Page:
One last note about that Atlantic piece: it’s illustrated with what must be one of the only pictures of the older Roth with visible beard stubble. He looks — with his stare, his slightly mussed hair, his stubble — old. I realize that he in fact is old, but it seems like the Atlantic is trying to highlight this with the photo. That is, it seems like they’re trying to make him look bad. Perhaps I’m just projecting but this seems to me in poor taste.

But what’s really in poor taste is how they handle the article’s URL. Here’s how they title the article: “Philip Roth Clears Up His ‘Crack-Up.'” But here’s the web address of the article:

http://www.theatlanticwire.com/national/2012/05/philip-roth-clears-his-crack-/52754/.

Thank you, Atlantic Monthly, for keeping it classy. You must be so proud of yourself.

And with that, I return to my glacial pace of irregular blogging.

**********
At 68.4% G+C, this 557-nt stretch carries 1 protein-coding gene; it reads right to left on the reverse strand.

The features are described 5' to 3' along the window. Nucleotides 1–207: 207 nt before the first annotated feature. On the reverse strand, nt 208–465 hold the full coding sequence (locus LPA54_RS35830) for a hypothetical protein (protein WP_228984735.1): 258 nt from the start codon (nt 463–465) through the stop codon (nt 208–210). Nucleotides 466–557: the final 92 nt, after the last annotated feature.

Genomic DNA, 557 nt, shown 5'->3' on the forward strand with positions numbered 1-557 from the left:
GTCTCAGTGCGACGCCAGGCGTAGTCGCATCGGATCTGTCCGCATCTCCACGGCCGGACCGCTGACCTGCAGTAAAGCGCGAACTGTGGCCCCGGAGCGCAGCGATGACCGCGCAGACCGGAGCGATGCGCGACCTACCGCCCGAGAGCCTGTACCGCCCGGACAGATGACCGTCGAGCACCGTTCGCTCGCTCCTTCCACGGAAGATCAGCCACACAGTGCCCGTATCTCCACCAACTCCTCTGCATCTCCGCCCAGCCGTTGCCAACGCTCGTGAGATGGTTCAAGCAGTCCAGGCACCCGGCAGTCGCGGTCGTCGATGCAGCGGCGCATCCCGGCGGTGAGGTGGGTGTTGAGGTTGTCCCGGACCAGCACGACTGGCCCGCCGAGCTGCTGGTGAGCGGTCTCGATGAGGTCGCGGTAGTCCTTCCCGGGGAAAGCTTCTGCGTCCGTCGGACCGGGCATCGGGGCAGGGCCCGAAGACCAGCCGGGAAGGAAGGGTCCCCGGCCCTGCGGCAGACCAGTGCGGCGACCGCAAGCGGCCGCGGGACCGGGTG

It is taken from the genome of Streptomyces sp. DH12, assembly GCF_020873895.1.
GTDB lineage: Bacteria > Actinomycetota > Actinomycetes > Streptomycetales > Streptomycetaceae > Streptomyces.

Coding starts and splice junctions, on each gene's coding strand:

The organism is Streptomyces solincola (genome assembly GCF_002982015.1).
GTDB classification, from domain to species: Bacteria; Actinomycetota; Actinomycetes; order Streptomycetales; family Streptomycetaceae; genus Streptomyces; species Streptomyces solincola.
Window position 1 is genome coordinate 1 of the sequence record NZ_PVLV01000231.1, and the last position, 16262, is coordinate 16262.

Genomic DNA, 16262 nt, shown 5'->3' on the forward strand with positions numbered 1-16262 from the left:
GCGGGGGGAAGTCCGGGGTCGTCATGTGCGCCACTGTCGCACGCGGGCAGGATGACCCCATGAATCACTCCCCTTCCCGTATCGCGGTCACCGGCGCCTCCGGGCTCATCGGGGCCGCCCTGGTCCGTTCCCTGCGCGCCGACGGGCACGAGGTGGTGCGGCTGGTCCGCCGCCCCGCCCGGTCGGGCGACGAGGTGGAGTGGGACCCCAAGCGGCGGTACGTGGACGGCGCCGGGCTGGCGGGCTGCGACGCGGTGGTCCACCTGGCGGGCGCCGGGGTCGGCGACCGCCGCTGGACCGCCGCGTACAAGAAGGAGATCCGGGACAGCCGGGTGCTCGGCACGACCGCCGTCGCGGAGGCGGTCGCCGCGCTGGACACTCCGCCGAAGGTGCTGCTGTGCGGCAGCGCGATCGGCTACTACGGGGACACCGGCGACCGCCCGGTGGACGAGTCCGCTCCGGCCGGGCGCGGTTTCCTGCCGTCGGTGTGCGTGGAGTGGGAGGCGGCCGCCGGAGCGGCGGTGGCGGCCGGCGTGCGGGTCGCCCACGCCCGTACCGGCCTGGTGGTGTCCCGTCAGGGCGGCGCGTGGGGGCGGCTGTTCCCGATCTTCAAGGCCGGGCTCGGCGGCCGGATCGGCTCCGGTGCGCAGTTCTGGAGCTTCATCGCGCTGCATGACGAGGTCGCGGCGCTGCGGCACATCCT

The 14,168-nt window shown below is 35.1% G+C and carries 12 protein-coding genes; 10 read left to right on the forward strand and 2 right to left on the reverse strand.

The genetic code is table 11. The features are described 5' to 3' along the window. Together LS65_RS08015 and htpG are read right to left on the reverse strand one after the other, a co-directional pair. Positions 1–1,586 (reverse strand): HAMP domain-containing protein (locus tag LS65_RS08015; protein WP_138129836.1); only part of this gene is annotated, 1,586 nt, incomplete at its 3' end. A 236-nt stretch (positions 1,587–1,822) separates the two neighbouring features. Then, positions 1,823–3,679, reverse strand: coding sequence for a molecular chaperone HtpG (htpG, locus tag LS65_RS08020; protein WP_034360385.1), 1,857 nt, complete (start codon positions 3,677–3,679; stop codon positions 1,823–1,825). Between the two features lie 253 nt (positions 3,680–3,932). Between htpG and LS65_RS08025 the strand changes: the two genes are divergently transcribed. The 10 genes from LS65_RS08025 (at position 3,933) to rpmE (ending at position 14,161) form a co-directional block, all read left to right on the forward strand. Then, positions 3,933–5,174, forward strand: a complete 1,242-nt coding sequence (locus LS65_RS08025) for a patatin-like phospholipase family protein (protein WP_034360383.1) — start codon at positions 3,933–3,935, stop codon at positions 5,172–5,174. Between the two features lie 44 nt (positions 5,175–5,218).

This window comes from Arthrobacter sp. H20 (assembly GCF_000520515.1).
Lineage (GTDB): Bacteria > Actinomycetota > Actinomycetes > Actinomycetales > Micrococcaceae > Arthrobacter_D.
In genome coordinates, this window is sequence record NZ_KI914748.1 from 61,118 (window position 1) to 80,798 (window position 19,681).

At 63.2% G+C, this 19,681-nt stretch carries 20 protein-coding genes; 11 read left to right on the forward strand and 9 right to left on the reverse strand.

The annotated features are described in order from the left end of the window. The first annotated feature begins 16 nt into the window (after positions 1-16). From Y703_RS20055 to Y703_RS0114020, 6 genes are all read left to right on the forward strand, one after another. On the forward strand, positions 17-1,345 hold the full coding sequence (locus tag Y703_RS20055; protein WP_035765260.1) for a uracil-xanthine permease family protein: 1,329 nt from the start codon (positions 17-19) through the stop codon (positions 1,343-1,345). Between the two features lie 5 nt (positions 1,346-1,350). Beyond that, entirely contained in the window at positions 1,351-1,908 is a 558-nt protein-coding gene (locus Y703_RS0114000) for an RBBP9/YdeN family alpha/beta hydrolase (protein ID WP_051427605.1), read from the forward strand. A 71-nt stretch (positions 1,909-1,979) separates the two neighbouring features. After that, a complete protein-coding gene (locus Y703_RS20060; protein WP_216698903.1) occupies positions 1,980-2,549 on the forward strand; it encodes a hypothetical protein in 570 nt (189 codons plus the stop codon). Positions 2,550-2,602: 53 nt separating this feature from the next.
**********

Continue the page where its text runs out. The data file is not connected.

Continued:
Losing Faith with Fiction

I have been mulling over the news that Philip Roth no longer reads fiction. In a profile in the Financial Times, there is the following exchange:

As we talk, Roth is perfectly courteous, perfectly charming, perfectly defended. Half a century of celebrity, since the publication of Portnoy’s Complaint in 1969 brought him money and a turbulent kind of fame at the age of 36, has made him a master of the polite no-go sign. The conversation I’d longed to have with him since I first read him many decades ago, a conversation about fiction itself, died an early death.

“I’ve stopped reading fiction. I don’t read it at all. I read other things: history, biography. I don’t have the same interest in fiction that I once did.”

How so?

“I don’t know. I wised up … ”

And with those three words he gave me a long look from those fierce eyes and then a significant glance at my notebook, as if to say: that’s what I want you to write down.